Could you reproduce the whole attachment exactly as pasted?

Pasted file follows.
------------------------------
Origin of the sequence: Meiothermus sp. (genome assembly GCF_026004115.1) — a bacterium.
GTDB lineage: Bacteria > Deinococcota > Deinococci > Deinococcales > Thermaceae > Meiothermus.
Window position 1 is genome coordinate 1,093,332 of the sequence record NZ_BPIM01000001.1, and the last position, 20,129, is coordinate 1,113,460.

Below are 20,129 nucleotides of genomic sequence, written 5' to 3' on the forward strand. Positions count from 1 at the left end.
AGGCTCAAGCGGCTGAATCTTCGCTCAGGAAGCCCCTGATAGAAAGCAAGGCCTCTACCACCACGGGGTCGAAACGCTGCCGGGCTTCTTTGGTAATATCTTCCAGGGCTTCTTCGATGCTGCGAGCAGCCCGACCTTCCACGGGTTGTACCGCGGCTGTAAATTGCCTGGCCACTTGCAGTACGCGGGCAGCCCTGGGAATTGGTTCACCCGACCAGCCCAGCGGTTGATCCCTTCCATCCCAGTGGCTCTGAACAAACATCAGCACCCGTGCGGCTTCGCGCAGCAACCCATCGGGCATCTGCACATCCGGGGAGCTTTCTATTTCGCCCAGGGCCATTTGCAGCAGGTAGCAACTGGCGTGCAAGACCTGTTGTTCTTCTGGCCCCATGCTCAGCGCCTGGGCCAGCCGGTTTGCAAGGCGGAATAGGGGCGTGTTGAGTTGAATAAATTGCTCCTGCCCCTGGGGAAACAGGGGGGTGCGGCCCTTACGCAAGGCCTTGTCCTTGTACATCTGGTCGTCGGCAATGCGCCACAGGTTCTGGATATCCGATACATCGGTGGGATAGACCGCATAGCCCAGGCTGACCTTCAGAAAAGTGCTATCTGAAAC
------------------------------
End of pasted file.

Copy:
Origin of the sequence: Meiothermus sp. (genome assembly GCF_026004115.1) — a bacterium.
GTDB lineage: Bacteria > Deinococcota > Deinococci > Deinococcales > Thermaceae > Meiothermus.
Window position 1 is genome coordinate 1,093,332 of the sequence record NZ_BPIM01000001.1, and the last position, 20,129, is coordinate 1,113,460.

Below are 20,129 nucleotides of genomic sequence, written 5' to 3' on the forward strand. Positions count from 1 at the left end.
AGGCTCAAGCGGCTGAATCTTCGCTCAGGAAGCCCCTGATAGAAAGCAAGGCCTCTACCACCACGGGGTCGAAACGCTGCCGGGCTTCTTTGGTAATATCTTCCAGGGCTTCTTCGATGCTGCGAGCAGCCCGACCTTCCACGGGTTGTACCGCGGCTGTAAATTGCCTGGCCACTTGCAGTACGCGGGCAGCCCTGGGAATTGGTTCACCCGACCAGCCCAGCGGTTGATCCCTTCCATCCCAGTGGCTCTGAACAAACATCAGCACCCGTGCGGCTTCGCGCAGCAACCCATCGGGCATCTGCACATCCGGGGAGCTTTCTATTTCGCCCAGGGCCATTTGCAGCAGGTAGCAACTGGCGTGCAAGACCTGTTGTTCTTCTGGCCCCATGCTCAGCGCCTGGGCCAGCCGGTTTGCAAGGCGGAATAGGGGCGTGTTGAGTTGAATAAATTGCTCCTGCCCCTGGGGAAACAGGGGGGTGCGGCCCTTACGCAAGGCCTTGTCCTTGTACATCTGGTCGTCGGCAATGCGCCACAGGTTCTGGATATCCGATACATCGGTGGGATAGACCGCATAGCCCAGGCTGACCTTCAGAAAAGTGCTATCTGAAAC